Melissa Grey, Starburst Magazine: “Morrison’s run on Batman Incorporated has seen generous use of non-linear narratives and in this latest issue, his trademark multidimensional storytelling works to his advantage. The book opens with a tearful Bruce Wayne calling for the end of Batman and, one would assume, Batman Inc., before being set upon by an angry mob calling for his arrest. Morrison then jumps back in time by a month, with Batman and Robin diving into the middle of a firefight, and Burnham’s dynamic art propels the story with unrelenting intensity. There are few artists who would be able to cram seventeen panels onto a single page without sacrificing the story’s flow, but Burnham makes it look easy.”

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Don MacPherson, Eye on Comics: “While Frank Quitely wasn’t the first artist to pair with Grant Morrison on the writer’s Batman epic, he definitely stood out as the definitive one with his work on the first volume of Batman and Robin. With his efforts on the previous volume of Batman Incorporated and now this one, Chris Burnham has proven himself a worthy artistic heir to Quitely’s noteworthy and strikingly unique efforts before him. While Burnham’s style is easily distinguishable from Quitely’s, his characters’ faces exhibit a similarly squat shape and design, and that brings a certain edge and slightly surreal tone to the over-the-top story. I love how he experiments with panel designs and storytelling techniques. I was specifically taken with how he ‘projects’ panels on the exteriors of Gotham City buildings. The scene flows quite well as the action progresses around the main characters as they make their way across the cityscape.”

Greg McElhatton, Comic Book Resources: “Of course, nothing hinges on how this book does or doesn’t fit into the overall line. Is it fun? Absolutely. Is it great? I’d go so far as to say yes. Batman Incorporated #1 reminds me of how exciting it was to read Batman and Robin #1 by Morrison and Quitely a few years ago. This is just as promising. I can’t wait to see what happens next. If you’re a fan of Batman — or just good superhero comics in general — you need to read Batman Incorporated #1.”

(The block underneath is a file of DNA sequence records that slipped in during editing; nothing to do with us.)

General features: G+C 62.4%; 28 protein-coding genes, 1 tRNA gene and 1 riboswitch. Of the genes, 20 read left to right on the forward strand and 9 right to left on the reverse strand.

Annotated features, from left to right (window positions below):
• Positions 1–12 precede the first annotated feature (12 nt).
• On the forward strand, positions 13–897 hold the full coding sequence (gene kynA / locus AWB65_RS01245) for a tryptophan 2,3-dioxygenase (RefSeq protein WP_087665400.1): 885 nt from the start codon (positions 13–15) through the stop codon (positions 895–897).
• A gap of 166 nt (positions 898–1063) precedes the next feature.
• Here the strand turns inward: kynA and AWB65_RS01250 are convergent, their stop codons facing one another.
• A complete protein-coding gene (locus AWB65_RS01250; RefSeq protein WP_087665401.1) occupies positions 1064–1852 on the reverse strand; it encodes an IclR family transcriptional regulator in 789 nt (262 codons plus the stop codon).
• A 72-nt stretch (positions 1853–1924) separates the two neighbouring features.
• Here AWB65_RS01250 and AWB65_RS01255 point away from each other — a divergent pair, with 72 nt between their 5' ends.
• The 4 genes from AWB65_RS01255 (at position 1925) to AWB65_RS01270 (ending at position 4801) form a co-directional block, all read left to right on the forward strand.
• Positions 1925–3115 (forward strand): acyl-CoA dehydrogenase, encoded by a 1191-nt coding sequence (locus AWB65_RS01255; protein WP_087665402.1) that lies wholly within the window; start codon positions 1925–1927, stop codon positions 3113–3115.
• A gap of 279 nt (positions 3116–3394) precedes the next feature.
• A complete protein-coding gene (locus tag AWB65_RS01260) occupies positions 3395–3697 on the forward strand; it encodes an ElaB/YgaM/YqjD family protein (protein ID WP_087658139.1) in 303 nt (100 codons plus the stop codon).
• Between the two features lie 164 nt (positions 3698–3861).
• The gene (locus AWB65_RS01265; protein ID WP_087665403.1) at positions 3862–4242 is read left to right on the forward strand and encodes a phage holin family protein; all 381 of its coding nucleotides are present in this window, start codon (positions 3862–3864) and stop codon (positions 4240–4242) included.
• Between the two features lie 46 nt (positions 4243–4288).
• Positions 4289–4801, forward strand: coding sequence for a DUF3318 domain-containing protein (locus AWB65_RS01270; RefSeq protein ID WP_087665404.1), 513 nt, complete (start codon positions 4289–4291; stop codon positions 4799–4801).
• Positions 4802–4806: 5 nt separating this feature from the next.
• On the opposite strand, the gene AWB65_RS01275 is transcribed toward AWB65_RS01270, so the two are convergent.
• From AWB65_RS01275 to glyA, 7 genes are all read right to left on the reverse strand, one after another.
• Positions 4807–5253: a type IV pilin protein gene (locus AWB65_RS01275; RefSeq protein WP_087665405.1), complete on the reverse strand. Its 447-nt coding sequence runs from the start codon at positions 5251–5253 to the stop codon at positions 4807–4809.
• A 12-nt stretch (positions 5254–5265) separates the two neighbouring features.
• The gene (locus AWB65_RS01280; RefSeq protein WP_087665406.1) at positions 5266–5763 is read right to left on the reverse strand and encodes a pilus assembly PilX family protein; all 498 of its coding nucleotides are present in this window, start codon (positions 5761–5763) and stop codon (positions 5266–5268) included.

it’s strange, i really prefer the “dark and gritty batman” when it comes to the films, yet i love the crazier, more fun side when it comes to the comics. too much of the recent series have been too dour and i’m welcoming this as a looser take on the character. sure some of it can be forced, but i had fun with it, just like the first 15 issues of B&R.

Same here, I’ve been really burned out on the gritty and dark side of superhero comics. The art in Snyder’s batman tempers that for me to keep it enjoyable and one of my top books but beyond that?

Batman Inc.
Amazing Spider-Man

Are books Im enjoying because they remember comics can still be seriouse while still maintaining the fun element of superhero comics

I loved it. Probably my favorite comic of the week. Snyder’s book is the only of Bat-title I’m reading, and I couldn’t help but feel a little pity for Bruce as he’s currently wrapped up in two deep running conspiracies to bring him and his family down.

Burnham’s art was fantastic. I loved the buildings as panels page, and Robin and Bat-Cow is now my desktop picture.

I went from purchasing six “New 52″ books a month to just Batman and Animal Man — this includes giving up the inscrutable Action Comics.

However, I picked up Batman Inc. and loved it. I don’t actually care that I didn’t know what was going on, because what was there was fun, well drawn and interesting. And unlike so many other comics, I felt like I got a complete story and good value for my dollar.